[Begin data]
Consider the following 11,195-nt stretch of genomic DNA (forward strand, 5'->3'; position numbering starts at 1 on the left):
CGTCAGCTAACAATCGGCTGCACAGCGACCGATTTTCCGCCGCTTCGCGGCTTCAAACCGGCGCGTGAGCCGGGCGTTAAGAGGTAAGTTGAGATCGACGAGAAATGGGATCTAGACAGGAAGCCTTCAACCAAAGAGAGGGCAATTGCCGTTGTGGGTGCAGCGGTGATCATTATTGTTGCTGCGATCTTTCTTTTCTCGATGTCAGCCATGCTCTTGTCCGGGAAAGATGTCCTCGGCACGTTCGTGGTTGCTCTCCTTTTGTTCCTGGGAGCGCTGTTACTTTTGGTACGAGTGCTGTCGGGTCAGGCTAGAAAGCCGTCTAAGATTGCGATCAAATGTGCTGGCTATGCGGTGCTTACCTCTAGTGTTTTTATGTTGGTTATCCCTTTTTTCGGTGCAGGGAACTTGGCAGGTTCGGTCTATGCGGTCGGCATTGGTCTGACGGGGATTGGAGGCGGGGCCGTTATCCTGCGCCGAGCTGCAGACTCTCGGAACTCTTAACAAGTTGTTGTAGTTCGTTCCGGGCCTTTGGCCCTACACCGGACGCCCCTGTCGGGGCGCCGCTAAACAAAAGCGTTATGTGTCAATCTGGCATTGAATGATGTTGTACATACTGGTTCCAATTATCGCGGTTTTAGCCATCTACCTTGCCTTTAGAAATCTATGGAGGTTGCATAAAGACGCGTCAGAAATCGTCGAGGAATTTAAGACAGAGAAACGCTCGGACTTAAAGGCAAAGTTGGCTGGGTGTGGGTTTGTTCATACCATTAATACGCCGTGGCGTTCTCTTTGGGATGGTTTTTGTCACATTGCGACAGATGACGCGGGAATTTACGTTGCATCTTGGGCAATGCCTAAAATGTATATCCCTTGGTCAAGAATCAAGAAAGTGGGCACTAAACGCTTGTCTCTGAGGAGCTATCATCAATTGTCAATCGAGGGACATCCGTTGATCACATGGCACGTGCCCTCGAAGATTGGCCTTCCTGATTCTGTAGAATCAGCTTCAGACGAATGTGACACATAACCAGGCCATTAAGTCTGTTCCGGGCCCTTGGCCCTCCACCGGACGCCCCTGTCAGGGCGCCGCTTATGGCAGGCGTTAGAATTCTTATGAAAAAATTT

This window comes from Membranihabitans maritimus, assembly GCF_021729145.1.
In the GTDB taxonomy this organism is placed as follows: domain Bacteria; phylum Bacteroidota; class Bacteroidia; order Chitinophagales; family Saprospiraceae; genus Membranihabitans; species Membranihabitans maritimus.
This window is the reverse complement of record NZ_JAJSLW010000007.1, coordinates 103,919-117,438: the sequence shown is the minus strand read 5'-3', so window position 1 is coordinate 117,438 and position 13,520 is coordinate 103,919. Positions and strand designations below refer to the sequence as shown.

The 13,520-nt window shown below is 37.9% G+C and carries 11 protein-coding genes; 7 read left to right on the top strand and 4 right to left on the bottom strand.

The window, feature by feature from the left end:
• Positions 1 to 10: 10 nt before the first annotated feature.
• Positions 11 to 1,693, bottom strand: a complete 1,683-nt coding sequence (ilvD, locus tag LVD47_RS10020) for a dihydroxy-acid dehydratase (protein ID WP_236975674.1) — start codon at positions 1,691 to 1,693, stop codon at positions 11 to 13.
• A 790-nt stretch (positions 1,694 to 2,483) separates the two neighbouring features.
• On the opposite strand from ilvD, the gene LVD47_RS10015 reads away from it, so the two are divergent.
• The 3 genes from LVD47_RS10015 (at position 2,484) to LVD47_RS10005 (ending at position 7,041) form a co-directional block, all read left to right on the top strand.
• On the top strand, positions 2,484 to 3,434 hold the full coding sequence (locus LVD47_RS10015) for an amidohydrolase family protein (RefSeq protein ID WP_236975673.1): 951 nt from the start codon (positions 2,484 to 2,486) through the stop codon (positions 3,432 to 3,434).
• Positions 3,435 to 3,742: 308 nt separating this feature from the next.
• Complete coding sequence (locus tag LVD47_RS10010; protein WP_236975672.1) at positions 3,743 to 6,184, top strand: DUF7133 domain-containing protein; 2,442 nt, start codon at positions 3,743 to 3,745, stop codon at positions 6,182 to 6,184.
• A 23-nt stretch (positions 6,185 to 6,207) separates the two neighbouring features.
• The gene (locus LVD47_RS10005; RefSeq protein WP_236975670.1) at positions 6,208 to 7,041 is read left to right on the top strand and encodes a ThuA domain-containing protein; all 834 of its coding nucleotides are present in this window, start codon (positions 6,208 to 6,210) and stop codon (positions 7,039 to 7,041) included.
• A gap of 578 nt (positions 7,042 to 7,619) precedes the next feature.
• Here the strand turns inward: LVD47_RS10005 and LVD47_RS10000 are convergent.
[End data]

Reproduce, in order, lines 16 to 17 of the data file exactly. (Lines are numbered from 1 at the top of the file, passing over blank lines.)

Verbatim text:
• A 23-nt stretch (positions 6,185 to 6,207) separates the two neighbouring features.
• The gene (locus LVD47_RS10005; RefSeq protein WP_236975670.1) at positions 6,208 to 7,041 is read left to right on the top strand and encodes a ThuA domain-containing protein; all 834 of its coding nucleotides are present in this window, start codon (positions 6,208 to 6,210) and stop codon (positions 7,039 to 7,041) included.